The National Ecosystem Services Partnership, a Nicholas Institute for Environmental Policy Solutions initiative, will launch the Federal Resource Management and Ecosystem Services (FRMES) online guidebook for federal resource managers at the A Community on Ecosystem Services Conference (ACES) December 8–12 in Washington, D.C. The guidebook describes how ecosystem services can be integrated into agencies' planning and management processes. Three sessions on the new guidebook will be part of the conference.
December 8: Methods for Incorporating Ecosystem Services into Planning and Decision Making (Lydia Olander, presenter)
8 a.m.–4:30 p.m., Grand Ballroom, Salon A
A pre-conference workshop deliving into some of the methods for integrating ecosystem services into planning processes.
December 11: Integrating Ecosytem Services into Federal Resource Management and Planning (Lydia Olander, presenter)
10:15 a.m.-noon, Grand Ballroom, Salon B
A special session discussing data and modeling infrastructure needed to succesfully conduct ecosystem services assessments nationwide. "Integrating Ecosystem Services in Federal Resource Management and Planning" was structured as a panel discussion with five federal agency staff members, who touched on three primary questions:
- How are ecosystem services currently incorporated into agency planning processes?
- What are next steps for incorporating ecosystem services?
- What are the challenges to incorporating ecosystem services?
December 11: Building Data Infrastructure to Support Nationwide Assessment (Lydia Olander, presenter)
3:45-5:30 p.m., Grand Ballroom, Salon D-E
The second session, "Building the Data Infrastructure to Support Nation-Wide Ecosystem Services Assessments," brought together experts to discuss data availability and analytical capabilities and how they could support nation-wide assessments as outlined by the FRMES Guidebook’s framework.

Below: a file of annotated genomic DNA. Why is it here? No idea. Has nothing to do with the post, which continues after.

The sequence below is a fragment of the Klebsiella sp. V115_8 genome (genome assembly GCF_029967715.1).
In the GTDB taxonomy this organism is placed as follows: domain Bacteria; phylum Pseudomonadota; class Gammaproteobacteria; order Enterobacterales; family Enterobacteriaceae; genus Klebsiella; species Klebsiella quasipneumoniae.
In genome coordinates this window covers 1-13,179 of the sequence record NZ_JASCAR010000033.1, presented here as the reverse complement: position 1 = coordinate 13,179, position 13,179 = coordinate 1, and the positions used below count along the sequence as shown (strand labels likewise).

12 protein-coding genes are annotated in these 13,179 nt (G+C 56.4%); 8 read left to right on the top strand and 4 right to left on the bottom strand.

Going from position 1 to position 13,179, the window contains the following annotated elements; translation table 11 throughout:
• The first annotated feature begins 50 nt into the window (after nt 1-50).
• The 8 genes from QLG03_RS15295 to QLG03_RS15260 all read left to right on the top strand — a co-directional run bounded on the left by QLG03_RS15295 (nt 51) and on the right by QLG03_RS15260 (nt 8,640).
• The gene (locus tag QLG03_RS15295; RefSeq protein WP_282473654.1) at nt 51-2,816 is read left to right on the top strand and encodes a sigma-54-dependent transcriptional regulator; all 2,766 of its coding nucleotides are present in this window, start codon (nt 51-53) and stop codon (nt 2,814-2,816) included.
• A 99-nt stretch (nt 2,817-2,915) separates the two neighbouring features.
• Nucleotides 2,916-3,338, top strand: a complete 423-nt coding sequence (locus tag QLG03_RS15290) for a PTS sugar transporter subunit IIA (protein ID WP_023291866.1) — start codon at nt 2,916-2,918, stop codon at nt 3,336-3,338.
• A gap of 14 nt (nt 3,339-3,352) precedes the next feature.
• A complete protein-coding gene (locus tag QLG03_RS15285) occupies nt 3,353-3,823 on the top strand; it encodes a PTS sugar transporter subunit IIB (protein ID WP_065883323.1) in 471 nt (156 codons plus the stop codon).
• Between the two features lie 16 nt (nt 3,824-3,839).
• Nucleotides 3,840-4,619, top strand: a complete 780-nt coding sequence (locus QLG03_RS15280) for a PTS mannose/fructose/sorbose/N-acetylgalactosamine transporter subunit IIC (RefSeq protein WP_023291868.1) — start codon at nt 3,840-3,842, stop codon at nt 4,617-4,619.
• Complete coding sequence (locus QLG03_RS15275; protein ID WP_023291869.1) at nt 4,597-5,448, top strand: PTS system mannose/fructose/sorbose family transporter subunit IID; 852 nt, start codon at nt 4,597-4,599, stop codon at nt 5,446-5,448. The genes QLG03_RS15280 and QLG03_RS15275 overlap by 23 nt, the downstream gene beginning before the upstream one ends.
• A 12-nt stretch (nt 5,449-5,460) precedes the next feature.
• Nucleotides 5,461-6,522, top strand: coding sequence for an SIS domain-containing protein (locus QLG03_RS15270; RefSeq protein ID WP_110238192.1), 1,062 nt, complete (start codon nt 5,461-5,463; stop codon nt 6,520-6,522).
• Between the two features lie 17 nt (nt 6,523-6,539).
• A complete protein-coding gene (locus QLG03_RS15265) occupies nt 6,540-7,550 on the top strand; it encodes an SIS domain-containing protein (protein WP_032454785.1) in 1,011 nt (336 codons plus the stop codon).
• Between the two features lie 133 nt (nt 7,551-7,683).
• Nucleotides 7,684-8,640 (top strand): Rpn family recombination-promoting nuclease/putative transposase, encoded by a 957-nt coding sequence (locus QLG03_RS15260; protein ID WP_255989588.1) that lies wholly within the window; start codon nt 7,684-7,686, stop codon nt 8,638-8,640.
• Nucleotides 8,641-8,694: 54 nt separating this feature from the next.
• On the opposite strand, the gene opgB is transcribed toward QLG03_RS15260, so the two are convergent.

- Session Introduction—Dean Urban, Nicholas School of the Environment, Duke University
- EPA's EnviroAtlas—Anne Neale, U.S. Environmental Protection Agency
- Mid-Scale Data: Data to Model Ecosystem Service Outputs for Agency Planning—Jimmy Kagan, Institute for Natural Resources, Oregon State University and Portland State University
- Enhancing Geospatial Validity of Meta-Analysis to Support Ecosystem Service Benefit Transfer—Robert J. Johnston, Clark University
- Is Multi-Criteria Decision Analysis for Ecosystem Services "Scalable"?—Lynn Maguire, Nicholas School of the Environment, Duke University
***Nicholas Institute researchers will also present at the following sessions:
December 10: Managing Risks and Liabilities in Environmental Markets in the United States (Lydia Olander, presenter)
10:20 a.m.–10:40 a.m., Grand Ballroom, Salon C
Liability and risk is often stated as a barrier to the development and spread of environmental market mechanisms. This talk will review risks (e.g., extreme events) and uncertainties (scientific and market) in environmental markets like water quality trading, carbon offsets, and compensatory mitigation. It will consider risk management mechanisms and compare liability management approaches.
December 10: Integrating Ecosystem Services into the Implementation of Water Resource Projects (Martin Doyle, panelist)
1:35 p.m.–1:55 p.m., Grand Ballroom, Salon B
A panel discussion.
December 10: Ecosystem Services in Federal Decision Making: Synthesis and Reflection (Lydia Olander, presenter)
7:30 p.m.–8:35 p.m., Arlington Ballroom, Salons 1–3
A post-reception townhall meeting.
December 11: Identifying Modeling Gaps and Building Better Tools through Partnerships (Lydia Olander, presenter)
1:55 p.m.–2:15 p.m., Grand Ballroom, Salon D and E
Environmental markets focus on difficult-to-quantify environmental opportunities, such as addressing non-point pollution or air emissions from extensive activities like farming. Adapting existing models to meet the needs of environmental markets will require partnerships of researchers and modelers (academic and private firms) with state and federal regulators. Two examples will be presented: (1) quantifying the water quality benefits of improved animal management for water quality trading and (2) modeling the nitrous oxide emissions from farming operations for carbon offsets and supply chain initiatives.
Materials and presentations from the pre-conference workshop, "Methods for Incorporating Ecosystem Services into Planning and Decision Making," will soon be available at nespguidebook.com.